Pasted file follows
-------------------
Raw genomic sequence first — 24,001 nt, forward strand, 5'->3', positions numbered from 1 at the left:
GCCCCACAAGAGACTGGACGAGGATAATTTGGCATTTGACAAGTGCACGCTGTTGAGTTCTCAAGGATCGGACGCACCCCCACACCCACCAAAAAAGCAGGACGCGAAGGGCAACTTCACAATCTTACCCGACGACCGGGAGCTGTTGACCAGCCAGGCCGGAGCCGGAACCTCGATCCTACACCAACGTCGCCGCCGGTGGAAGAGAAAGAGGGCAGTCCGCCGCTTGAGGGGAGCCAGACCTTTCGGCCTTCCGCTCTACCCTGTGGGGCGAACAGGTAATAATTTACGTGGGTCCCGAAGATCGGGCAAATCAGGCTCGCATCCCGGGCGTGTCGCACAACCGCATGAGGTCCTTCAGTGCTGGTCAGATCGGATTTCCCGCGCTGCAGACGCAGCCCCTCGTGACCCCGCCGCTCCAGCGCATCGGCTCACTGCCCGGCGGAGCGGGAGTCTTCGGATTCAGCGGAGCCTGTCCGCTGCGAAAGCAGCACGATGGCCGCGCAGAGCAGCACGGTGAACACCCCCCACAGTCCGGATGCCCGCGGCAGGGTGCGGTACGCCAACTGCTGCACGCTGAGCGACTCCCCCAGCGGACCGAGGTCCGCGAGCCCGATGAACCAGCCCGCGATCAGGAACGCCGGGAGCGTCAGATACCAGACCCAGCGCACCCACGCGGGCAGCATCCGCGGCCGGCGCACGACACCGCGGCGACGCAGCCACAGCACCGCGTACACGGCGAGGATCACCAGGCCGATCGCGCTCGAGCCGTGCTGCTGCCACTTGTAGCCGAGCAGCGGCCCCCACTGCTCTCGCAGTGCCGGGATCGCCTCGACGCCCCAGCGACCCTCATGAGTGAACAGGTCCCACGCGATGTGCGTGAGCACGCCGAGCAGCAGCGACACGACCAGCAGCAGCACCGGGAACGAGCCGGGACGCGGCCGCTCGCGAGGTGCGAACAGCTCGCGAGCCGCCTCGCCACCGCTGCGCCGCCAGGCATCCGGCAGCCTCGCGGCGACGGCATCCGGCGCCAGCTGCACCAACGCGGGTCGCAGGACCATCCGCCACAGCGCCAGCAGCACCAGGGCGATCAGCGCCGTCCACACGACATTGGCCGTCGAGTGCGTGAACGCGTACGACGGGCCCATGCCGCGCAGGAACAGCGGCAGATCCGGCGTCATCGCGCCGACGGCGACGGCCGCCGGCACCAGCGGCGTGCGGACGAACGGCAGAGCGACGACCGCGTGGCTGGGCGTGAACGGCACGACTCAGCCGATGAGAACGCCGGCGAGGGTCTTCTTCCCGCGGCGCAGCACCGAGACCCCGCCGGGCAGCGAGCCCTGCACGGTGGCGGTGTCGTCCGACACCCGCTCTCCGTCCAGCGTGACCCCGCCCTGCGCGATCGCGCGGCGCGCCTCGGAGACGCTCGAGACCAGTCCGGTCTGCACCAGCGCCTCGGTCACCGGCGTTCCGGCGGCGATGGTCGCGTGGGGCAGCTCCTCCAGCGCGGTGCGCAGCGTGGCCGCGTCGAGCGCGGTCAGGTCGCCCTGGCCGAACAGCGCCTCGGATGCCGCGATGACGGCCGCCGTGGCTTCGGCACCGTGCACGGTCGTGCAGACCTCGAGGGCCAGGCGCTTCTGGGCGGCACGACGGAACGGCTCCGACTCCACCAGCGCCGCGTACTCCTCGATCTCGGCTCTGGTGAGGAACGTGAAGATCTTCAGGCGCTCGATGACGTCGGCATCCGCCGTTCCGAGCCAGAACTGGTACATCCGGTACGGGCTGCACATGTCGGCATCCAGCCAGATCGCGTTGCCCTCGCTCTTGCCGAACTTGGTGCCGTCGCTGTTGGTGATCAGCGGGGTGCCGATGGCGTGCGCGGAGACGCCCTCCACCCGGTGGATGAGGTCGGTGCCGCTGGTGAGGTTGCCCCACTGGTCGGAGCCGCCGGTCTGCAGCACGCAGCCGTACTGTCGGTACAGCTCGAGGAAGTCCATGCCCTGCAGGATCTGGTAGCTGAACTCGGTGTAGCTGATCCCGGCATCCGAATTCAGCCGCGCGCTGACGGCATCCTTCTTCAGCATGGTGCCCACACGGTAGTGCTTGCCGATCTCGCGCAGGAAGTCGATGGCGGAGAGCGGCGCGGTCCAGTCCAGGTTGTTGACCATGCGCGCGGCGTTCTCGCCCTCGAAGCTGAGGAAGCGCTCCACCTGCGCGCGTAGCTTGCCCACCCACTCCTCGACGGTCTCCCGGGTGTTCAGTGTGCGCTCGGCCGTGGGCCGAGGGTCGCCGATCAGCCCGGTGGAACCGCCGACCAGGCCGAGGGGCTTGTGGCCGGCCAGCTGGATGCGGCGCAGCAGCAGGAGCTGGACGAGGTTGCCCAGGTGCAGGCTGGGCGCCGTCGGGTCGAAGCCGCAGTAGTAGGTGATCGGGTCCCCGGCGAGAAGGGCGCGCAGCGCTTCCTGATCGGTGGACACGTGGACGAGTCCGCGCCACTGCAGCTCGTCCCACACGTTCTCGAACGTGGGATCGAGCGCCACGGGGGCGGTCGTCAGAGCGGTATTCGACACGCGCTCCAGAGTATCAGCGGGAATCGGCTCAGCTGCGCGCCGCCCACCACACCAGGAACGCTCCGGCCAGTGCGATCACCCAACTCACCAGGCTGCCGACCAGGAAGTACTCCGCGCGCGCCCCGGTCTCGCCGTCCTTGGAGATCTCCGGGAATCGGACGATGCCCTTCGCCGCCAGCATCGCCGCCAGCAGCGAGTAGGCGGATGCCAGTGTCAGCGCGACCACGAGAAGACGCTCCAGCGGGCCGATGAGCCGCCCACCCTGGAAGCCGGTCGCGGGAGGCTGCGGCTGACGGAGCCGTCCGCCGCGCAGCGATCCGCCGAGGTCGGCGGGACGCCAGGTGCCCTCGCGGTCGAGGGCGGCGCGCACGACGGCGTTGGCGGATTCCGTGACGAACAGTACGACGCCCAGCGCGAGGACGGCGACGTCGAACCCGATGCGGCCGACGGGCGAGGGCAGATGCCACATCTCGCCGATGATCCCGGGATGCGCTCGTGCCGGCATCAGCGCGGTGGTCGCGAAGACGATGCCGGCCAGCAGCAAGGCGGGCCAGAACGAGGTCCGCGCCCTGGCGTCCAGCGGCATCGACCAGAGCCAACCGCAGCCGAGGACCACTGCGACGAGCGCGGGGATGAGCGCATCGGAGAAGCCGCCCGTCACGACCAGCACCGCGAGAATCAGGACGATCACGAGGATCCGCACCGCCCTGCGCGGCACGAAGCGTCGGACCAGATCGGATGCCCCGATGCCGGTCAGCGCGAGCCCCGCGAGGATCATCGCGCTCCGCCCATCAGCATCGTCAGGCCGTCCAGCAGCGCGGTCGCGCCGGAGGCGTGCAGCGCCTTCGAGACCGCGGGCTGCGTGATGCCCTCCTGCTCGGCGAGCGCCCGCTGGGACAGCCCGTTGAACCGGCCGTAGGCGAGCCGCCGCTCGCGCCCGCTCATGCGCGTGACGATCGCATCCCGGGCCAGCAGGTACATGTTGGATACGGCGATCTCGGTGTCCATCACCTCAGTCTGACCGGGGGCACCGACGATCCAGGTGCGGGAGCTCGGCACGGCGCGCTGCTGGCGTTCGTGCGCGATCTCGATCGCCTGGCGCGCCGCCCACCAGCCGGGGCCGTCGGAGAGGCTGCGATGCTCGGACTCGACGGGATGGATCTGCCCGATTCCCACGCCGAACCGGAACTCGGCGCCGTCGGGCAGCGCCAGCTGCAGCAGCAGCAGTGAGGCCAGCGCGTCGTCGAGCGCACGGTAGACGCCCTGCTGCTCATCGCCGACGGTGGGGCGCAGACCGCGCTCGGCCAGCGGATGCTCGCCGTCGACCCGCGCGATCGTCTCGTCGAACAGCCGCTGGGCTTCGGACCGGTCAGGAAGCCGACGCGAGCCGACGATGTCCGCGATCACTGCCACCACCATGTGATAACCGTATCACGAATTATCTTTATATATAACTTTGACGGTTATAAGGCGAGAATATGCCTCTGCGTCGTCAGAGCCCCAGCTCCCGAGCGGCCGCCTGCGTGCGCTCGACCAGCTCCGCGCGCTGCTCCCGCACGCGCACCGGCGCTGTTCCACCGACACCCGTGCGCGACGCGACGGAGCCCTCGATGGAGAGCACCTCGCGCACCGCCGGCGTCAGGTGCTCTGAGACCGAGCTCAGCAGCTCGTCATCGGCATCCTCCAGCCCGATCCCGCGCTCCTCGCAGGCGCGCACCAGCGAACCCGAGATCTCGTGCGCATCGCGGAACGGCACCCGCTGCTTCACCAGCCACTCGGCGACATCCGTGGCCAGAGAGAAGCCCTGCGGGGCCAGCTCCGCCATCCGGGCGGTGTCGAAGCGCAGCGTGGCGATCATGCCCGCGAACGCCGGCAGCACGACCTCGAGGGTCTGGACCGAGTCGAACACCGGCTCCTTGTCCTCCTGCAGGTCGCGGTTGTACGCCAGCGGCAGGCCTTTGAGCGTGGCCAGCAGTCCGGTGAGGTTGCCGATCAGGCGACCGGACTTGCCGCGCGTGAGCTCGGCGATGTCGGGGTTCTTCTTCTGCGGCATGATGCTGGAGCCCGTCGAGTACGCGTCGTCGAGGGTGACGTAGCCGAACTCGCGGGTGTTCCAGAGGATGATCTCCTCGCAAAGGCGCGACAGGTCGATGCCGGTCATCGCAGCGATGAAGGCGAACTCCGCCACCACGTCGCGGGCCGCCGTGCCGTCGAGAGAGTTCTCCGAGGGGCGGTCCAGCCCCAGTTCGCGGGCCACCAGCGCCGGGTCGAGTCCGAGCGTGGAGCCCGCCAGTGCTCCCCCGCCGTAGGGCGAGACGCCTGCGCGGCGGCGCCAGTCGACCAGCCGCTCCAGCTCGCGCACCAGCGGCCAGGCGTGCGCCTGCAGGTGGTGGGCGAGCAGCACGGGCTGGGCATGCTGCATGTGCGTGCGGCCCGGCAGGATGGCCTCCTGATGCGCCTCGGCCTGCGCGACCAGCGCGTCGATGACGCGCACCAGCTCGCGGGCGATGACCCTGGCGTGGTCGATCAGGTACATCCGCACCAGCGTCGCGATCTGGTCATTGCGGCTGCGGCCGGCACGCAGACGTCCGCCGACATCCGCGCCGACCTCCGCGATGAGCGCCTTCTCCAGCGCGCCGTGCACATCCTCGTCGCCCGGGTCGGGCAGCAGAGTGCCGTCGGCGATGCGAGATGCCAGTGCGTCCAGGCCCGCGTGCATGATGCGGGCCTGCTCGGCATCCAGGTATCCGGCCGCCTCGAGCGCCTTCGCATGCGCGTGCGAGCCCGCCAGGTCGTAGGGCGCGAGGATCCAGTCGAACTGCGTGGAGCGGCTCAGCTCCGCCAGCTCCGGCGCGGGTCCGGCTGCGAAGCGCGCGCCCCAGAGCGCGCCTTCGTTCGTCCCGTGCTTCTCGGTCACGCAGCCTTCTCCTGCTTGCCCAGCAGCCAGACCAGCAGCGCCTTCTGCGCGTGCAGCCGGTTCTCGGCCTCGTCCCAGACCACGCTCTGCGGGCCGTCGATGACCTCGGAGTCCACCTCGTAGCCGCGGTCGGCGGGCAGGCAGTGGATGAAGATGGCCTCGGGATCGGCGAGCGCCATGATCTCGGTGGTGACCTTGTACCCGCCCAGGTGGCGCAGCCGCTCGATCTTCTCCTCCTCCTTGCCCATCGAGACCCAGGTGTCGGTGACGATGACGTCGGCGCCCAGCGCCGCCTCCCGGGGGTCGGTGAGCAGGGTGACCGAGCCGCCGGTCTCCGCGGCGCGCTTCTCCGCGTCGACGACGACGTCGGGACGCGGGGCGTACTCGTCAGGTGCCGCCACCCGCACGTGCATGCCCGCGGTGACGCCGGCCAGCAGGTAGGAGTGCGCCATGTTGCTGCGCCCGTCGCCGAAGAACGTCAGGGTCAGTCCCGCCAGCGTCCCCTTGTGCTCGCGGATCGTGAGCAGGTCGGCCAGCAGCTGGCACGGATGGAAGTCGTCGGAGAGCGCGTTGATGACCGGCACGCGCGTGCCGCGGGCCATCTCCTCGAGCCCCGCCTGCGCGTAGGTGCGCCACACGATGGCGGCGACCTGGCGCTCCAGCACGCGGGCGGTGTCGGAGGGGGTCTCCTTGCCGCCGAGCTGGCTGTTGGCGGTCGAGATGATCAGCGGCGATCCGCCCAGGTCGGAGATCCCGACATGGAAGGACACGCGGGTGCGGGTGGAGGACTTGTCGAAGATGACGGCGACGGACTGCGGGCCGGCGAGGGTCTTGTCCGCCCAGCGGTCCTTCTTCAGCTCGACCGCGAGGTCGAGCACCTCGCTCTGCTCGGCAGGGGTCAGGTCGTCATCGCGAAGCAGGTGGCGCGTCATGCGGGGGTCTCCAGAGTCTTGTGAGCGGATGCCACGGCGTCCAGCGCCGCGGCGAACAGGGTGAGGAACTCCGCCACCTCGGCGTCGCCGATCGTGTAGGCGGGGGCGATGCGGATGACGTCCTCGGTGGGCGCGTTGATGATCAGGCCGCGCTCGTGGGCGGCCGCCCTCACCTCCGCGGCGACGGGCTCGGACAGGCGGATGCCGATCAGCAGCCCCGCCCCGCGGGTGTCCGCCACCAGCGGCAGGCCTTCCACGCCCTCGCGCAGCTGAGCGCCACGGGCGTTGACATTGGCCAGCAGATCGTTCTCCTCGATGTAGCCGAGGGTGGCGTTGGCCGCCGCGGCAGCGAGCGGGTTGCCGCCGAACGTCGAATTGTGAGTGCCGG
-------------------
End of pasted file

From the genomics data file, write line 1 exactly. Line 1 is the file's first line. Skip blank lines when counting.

Raw genomic sequence first — 24,001 nt, forward strand, 5'->3', positions numbered from 1 at the left: